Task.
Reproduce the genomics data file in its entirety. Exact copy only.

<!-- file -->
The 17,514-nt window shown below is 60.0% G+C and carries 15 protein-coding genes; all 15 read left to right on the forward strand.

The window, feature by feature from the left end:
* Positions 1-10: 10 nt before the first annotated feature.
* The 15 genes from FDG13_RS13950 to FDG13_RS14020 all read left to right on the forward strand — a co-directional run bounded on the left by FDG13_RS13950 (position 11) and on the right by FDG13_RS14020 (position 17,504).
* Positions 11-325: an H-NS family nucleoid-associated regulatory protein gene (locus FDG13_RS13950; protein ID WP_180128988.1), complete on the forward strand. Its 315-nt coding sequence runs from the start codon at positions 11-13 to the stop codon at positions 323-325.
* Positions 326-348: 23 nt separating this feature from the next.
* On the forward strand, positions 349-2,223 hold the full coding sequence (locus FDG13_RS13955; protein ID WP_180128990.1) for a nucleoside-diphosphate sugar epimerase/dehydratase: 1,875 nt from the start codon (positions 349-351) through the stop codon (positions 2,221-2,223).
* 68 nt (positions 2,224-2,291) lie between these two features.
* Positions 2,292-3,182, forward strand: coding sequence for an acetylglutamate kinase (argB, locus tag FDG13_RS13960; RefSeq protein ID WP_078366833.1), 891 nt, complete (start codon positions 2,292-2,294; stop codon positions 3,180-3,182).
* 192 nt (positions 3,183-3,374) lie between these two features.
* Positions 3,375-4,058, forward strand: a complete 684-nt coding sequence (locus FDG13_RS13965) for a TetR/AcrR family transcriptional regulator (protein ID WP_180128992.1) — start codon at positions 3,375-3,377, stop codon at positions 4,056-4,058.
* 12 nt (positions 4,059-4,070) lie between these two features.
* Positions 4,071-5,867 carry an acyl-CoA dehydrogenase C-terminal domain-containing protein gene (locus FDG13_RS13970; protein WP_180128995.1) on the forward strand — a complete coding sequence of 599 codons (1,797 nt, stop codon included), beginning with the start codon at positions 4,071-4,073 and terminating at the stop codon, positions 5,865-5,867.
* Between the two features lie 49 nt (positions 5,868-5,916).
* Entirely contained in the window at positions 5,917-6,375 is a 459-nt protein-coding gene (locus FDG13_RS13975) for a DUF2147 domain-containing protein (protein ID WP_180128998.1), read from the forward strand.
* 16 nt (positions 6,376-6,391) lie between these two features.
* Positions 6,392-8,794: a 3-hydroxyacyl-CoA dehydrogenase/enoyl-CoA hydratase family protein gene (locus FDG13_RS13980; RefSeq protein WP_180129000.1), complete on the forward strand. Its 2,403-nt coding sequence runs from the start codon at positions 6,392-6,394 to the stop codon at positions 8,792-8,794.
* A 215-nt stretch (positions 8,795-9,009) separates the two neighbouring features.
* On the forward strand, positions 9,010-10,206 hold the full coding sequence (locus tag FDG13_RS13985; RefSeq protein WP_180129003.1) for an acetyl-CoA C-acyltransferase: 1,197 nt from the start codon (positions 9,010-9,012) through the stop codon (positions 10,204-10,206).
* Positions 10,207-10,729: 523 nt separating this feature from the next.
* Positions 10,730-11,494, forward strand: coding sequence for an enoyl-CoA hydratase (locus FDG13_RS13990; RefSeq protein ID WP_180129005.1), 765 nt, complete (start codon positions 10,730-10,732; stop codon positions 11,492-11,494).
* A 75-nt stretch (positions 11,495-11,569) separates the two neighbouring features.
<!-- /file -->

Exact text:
The 17,514-nt window shown below is 60.0% G+C and carries 15 protein-coding genes; all 15 read left to right on the forward strand.

The window, feature by feature from the left end:
* Positions 1-10: 10 nt before the first annotated feature.
* The 15 genes from FDG13_RS13950 to FDG13_RS14020 all read left to right on the forward strand — a co-directional run bounded on the left by FDG13_RS13950 (position 11) and on the right by FDG13_RS14020 (position 17,504).
* Positions 11-325: an H-NS family nucleoid-associated regulatory protein gene (locus FDG13_RS13950; protein ID WP_180128988.1), complete on the forward strand. Its 315-nt coding sequence runs from the start codon at positions 11-13 to the stop codon at positions 323-325.
* Positions 326-348: 23 nt separating this feature from the next.
* On the forward strand, positions 349-2,223 hold the full coding sequence (locus FDG13_RS13955; protein ID WP_180128990.1) for a nucleoside-diphosphate sugar epimerase/dehydratase: 1,875 nt from the start codon (positions 349-351) through the stop codon (positions 2,221-2,223).
* 68 nt (positions 2,224-2,291) lie between these two features.
* Positions 2,292-3,182, forward strand: coding sequence for an acetylglutamate kinase (argB, locus tag FDG13_RS13960; RefSeq protein ID WP_078366833.1), 891 nt, complete (start codon positions 2,292-2,294; stop codon positions 3,180-3,182).
* 192 nt (positions 3,183-3,374) lie between these two features.
* Positions 3,375-4,058, forward strand: a complete 684-nt coding sequence (locus FDG13_RS13965) for a TetR/AcrR family transcriptional regulator (protein ID WP_180128992.1) — start codon at positions 3,375-3,377, stop codon at positions 4,056-4,058.
* 12 nt (positions 4,059-4,070) lie between these two features.
* Positions 4,071-5,867 carry an acyl-CoA dehydrogenase C-terminal domain-containing protein gene (locus FDG13_RS13970; protein WP_180128995.1) on the forward strand — a complete coding sequence of 599 codons (1,797 nt, stop codon included), beginning with the start codon at positions 4,071-4,073 and terminating at the stop codon, positions 5,865-5,867.
* Between the two features lie 49 nt (positions 5,868-5,916).
* Entirely contained in the window at positions 5,917-6,375 is a 459-nt protein-coding gene (locus FDG13_RS13975) for a DUF2147 domain-containing protein (protein ID WP_180128998.1), read from the forward strand.
* 16 nt (positions 6,376-6,391) lie between these two features.
* Positions 6,392-8,794: a 3-hydroxyacyl-CoA dehydrogenase/enoyl-CoA hydratase family protein gene (locus FDG13_RS13980; RefSeq protein WP_180129000.1), complete on the forward strand. Its 2,403-nt coding sequence runs from the start codon at positions 6,392-6,394 to the stop codon at positions 8,792-8,794.
* A 215-nt stretch (positions 8,795-9,009) separates the two neighbouring features.
* On the forward strand, positions 9,010-10,206 hold the full coding sequence (locus tag FDG13_RS13985; RefSeq protein WP_180129003.1) for an acetyl-CoA C-acyltransferase: 1,197 nt from the start codon (positions 9,010-9,012) through the stop codon (positions 10,204-10,206).
* Positions 10,207-10,729: 523 nt separating this feature from the next.
* Positions 10,730-11,494, forward strand: coding sequence for an enoyl-CoA hydratase (locus FDG13_RS13990; RefSeq protein ID WP_180129005.1), 765 nt, complete (start codon positions 10,730-10,732; stop codon positions 11,492-11,494).
* A 75-nt stretch (positions 11,495-11,569) separates the two neighbouring features.